We Were Promised Hoverboards: Slapping Friends

If you see as many movies as I have — and I’d strongly caution against doing so — you’ll start to notice the patterns. Through sheer repetition of stock characters and plot threads, Hollywood perpetuates a lot of myths about modern living that are not exactly true. Many of them are downright ridiculous. We Were Promised Hoverboards is a weekly series in which I investigate these myths for sociological and comedic purposes.

The Myth: If a friend is rambling on or acting hysterical, it is perfectly reasonable to smack them in the face to calm them down. Instead of getting mad at being slapped, the friend will say “Thanks, I needed that.”

The Perpetrators: 27 Dresses, Moonstruck, The Producers, 40 Year Old Virgin, Maverick, Groundhog Day, First Wives Club, Scooby Doo 2

Sometimes being a friend means wearing multiple hats — which is great because hats are not only fun, but they increase the chances of saying the word ‘haberdashery.’ A good friend alternately dons the figurative hats of counselor, wingperson, bartender, and manservant. Rarely is one called upon to act as a prison warden, though. Casually doling out corporal punishment in response to a friend’s momentary panic is kind of an uncool thing to do. It’s pretty much beyond the province of parents and nuns these days, and they’re historically fond of eliminating sass-mouth with extreme prejudice. If your friend begins freaking out for whatever reason and needs to pull it together, there are many other ways to calm them down besides slapping them in the face. And there are many ways that person might react to such a blow, but saying “Thanks — I needed that,” is just not one of them. “Ow!”, “Why?”, and *face-punch* are all much likelier.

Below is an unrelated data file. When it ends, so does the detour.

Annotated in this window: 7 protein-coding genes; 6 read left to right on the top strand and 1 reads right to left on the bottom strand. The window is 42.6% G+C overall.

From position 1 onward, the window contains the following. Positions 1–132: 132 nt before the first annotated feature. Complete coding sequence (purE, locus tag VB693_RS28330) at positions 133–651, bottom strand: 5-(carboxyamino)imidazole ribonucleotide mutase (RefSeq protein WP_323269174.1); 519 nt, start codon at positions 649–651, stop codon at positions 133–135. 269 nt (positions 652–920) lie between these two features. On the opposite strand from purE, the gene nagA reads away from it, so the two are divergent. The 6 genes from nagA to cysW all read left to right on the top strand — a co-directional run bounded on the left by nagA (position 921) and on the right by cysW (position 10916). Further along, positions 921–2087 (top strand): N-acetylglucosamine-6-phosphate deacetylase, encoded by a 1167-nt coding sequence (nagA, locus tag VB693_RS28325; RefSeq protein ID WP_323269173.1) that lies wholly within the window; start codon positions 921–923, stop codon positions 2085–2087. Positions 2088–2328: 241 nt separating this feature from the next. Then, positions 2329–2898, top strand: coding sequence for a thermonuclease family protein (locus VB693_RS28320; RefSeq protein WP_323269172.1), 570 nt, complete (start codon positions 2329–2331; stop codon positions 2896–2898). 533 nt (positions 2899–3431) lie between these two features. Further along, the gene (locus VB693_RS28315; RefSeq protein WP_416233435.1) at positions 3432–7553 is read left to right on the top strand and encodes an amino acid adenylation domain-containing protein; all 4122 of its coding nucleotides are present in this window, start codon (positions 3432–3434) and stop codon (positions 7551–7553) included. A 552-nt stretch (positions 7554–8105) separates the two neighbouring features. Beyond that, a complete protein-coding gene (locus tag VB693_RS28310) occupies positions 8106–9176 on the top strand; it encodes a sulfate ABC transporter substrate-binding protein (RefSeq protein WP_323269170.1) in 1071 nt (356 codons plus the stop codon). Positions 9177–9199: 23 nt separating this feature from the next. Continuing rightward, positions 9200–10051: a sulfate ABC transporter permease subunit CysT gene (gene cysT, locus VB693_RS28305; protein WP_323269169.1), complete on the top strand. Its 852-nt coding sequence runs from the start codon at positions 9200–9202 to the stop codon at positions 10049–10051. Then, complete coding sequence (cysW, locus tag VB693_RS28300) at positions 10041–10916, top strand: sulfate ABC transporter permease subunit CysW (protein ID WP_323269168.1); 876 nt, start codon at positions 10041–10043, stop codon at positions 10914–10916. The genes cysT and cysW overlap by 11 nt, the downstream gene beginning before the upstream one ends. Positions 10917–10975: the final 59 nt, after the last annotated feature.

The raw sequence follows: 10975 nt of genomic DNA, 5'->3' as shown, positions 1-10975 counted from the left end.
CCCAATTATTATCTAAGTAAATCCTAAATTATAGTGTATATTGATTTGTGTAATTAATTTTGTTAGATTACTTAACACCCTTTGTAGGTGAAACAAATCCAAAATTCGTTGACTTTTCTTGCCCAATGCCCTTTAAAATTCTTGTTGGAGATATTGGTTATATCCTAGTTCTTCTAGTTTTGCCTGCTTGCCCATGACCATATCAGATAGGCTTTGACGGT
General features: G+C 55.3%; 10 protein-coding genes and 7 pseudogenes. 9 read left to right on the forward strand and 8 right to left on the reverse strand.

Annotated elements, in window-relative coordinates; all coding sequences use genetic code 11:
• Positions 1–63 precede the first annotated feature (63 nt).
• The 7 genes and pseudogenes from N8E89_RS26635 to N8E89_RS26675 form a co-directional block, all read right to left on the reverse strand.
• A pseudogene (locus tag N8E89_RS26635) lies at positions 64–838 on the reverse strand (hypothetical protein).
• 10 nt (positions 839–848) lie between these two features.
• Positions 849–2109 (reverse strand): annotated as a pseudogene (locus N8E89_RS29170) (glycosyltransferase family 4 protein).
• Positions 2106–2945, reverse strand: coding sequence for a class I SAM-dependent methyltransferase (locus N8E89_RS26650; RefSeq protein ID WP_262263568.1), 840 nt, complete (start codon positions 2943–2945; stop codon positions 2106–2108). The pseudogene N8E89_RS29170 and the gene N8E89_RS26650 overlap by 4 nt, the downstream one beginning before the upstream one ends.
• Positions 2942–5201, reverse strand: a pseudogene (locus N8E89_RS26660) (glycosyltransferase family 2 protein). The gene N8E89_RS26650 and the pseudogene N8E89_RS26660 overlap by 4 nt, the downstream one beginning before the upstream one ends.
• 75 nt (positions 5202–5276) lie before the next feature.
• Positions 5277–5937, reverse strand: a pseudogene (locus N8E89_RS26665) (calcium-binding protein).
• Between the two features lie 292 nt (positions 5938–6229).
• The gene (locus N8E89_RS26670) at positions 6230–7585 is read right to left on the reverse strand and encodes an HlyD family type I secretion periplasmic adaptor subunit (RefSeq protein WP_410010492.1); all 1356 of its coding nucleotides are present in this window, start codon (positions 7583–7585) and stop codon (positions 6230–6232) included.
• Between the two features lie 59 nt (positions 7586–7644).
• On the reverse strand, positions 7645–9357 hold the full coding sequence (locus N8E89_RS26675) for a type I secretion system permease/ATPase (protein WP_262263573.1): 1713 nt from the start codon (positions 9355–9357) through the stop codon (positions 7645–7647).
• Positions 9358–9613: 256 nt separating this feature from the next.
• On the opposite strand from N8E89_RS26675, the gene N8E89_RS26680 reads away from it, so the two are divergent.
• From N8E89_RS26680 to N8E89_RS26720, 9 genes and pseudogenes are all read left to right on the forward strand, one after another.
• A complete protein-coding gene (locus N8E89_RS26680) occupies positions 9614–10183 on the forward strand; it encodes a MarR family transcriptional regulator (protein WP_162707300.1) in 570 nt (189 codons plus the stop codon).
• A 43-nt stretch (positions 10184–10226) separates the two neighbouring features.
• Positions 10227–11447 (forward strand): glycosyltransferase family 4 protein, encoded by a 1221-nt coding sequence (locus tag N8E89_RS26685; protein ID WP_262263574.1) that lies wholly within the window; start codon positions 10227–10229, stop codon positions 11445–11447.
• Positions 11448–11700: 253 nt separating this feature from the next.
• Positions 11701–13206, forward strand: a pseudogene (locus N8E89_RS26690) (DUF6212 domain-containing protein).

Characters in movies never seem pissed about getting slapped, as though it were a perfectly welcome addition to the day. On the contrary, they are delighted or at least nonplussed about it. Unless they felt they deserved to be hit, though, they should probably be getting a little plussed. And even if they thought they deserved to be slapped, actually thanking the person who slapped them would be doing the slapper a huge disservice. This moment of gratitude would only validate his or her slapping instincts. “I was right to bring physical violence into the equation,” they would think. “I am what was known in ancient times as a philosopher-king.” Someone armed with a concrete faith in their judgment of when a good smacking is in order has the potential to become the most annoying person in the world.

Slapping someone in the face is how duels are established. If that’s how a person is supposed to treat a friend when they get hysterical, you have to wonder how we’re supposed to handle other difficult situations. A robust ball-kicking if your boyfriend isn’t enthused enough about meeting your friends? Spearing a server’s arm with a steak knife if the day’s specials aren’t that special? Giving a “swirlie” to the co-worker who is always in the bathroom when you are, as if he timed his visits to yours? It’s a slippery slope. Using the backside of your hand in a social situation is pretty much sociopathic, though. Portraying this behavior as cutesy and fun in the movies slaps us all in the brain-face; and no thanks, movies, we did not need that.

Joe Berkowitz edits books and writes stuff. He also has a Tumblr.

We Were Promised Hoverboards: Slapping Friends